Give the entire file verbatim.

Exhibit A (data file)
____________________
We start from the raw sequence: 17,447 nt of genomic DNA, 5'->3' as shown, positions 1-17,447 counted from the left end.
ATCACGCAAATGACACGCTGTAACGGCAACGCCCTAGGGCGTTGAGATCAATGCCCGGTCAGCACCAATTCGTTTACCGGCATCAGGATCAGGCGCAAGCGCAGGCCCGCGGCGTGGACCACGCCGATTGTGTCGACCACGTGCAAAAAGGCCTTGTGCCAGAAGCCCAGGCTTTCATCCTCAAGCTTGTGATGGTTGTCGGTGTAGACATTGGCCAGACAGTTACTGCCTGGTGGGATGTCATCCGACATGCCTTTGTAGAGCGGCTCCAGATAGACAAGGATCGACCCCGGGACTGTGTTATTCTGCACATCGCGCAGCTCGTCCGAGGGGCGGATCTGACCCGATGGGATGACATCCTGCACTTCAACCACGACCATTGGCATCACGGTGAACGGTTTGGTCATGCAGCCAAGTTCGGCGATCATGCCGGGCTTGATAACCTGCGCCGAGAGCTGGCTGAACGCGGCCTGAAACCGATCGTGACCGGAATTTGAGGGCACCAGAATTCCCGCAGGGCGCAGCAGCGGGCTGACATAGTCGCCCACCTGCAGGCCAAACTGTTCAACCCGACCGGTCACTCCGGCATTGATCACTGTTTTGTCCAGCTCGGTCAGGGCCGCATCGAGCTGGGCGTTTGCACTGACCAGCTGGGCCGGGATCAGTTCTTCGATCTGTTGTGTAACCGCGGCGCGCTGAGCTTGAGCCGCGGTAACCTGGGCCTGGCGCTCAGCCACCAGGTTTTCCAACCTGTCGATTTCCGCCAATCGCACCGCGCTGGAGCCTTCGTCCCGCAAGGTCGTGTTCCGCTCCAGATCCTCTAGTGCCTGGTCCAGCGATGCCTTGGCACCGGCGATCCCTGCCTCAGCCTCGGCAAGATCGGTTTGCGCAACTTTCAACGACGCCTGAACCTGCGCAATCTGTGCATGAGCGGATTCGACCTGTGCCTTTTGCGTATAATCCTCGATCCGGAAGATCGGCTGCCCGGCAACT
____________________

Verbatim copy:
We start from the raw sequence: 17,447 nt of genomic DNA, 5'->3' as shown, positions 1-17,447 counted from the left end.
ATCACGCAAATGACACGCTGTAACGGCAACGCCCTAGGGCGTTGAGATCAATGCCCGGTCAGCACCAATTCGTTTACCGGCATCAGGATCAGGCGCAAGCGCAGGCCCGCGGCGTGGACCACGCCGATTGTGTCGACCACGTGCAAAAAGGCCTTGTGCCAGAAGCCCAGGCTTTCATCCTCAAGCTTGTGATGGTTGTCGGTGTAGACATTGGCCAGACAGTTACTGCCTGGTGGGATGTCATCCGACATGCCTTTGTAGAGCGGCTCCAGATAGACAAGGATCGACCCCGGGACTGTGTTATTCTGCACATCGCGCAGCTCGTCCGAGGGGCGGATCTGACCCGATGGGATGACATCCTGCACTTCAACCACGACCATTGGCATCACGGTGAACGGTTTGGTCATGCAGCCAAGTTCGGCGATCATGCCGGGCTTGATAACCTGCGCCGAGAGCTGGCTGAACGCGGCCTGAAACCGATCGTGACCGGAATTTGAGGGCACCAGAATTCCCGCAGGGCGCAGCAGCGGGCTGACATAGTCGCCCACCTGCAGGCCAAACTGTTCAACCCGACCGGTCACTCCGGCATTGATCACTGTTTTGTCCAGCTCGGTCAGGGCCGCATCGAGCTGGGCGTTTGCACTGACCAGCTGGGCCGGGATCAGTTCTTCGATCTGTTGTGTAACCGCGGCGCGCTGAGCTTGAGCCGCGGTAACCTGGGCCTGGCGCTCAGCCACCAGGTTTTCCAACCTGTCGATTTCCGCCAATCGCACCGCGCTGGAGCCTTCGTCCCGCAAGGTCGTGTTCCGCTCCAGATCCTCTAGTGCCTGGTCCAGCGATGCCTTGGCACCGGCGATCCCTGCCTCAGCCTCGGCAAGATCGGTTTGCGCAACTTTCAACGACGCCTGAACCTGCGCAATCTGTGCATGAGCGGATTCGACCTGTGCCTTTTGCGTATAATCCTCGATCCGGAAGATCGGCTGCCCGGCAACT